I also tried a bit of deer hunting on Saturday, which for me was more of a walk in the woods on a pretty morning. Greg took me out with him, and we went up to his stand for a while, and then did some more walking. The morning was warm, at about 31 degrees. The most memorable moment came when a chickadee landed on Greg's rifle, and sat there observing him for about a half a minute. Greg watched him when he left, and it then flew over to me, about forty yards away. The little bird hovered just a foot in front of my face for a moment or two, and then flew on. I think that next time, I will take a small baggie of sunflower seeds with, and see if I can entice one to land on my mitten.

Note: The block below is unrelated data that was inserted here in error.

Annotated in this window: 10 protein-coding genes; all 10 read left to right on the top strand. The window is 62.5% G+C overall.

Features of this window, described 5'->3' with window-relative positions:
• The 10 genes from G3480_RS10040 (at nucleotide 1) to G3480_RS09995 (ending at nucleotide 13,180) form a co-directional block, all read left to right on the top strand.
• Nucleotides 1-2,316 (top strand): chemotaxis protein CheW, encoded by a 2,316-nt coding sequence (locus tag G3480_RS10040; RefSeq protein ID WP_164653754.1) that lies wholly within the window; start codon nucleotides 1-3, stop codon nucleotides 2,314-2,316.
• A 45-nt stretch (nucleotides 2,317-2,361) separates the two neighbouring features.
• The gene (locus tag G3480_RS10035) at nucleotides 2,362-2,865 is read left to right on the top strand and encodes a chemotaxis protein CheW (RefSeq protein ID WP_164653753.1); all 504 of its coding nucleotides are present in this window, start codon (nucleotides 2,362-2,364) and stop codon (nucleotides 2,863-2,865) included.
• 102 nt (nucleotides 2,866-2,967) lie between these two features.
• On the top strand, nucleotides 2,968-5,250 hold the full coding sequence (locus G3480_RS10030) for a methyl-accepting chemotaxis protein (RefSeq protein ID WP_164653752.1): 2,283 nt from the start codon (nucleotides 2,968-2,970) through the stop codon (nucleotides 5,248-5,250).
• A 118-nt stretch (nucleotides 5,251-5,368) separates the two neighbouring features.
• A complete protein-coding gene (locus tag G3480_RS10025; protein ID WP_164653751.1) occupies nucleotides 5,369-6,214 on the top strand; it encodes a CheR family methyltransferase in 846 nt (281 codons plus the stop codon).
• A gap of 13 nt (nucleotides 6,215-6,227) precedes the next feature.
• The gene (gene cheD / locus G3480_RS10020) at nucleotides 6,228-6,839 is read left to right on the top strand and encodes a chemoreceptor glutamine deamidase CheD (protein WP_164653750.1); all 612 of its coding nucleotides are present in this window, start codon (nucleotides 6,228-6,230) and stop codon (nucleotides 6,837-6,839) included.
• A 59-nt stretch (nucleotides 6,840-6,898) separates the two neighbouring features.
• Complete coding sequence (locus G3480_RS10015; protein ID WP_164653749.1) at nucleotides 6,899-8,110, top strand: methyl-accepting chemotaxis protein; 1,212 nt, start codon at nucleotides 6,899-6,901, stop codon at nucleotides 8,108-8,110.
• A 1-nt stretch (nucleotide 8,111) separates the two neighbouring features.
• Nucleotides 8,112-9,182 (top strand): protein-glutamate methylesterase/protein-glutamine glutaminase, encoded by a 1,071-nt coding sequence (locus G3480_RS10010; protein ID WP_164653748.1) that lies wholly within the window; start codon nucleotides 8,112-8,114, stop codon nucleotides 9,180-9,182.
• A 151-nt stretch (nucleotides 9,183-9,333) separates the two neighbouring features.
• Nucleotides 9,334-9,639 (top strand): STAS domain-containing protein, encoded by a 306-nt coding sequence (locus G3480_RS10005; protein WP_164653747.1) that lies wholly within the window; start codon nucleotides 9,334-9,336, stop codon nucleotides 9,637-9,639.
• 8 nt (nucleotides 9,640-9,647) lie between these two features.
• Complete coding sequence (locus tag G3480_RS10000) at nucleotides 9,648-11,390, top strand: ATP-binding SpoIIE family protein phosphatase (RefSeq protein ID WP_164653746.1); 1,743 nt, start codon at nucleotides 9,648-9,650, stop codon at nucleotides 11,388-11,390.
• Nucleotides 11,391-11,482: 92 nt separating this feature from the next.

The squirrels are still real active in the woods, stashing away food for the coming winter. I enjoyed watching one scurry around as I quietly sat out there. I like the industrious nature that they have all year, but can especially appreciate it in the fall. Some of the tasks that we must do are of that same nature---gather and store, gather and store. I wonder if they get to rest some in the snowy months ahead?

On our way to church yesterday morning, we noticed a thin skim of ice on Little Iron Lake. Soon it will be a thick coat, and winter will be well on its way. Ready or not, here it comes. I think that we are close to ready.

Sunday, 4 November 2007

Bonfire Night at RMB Chivenor

We've not been here for a couple of years and when we got here last night I remembered why - far too commercialised!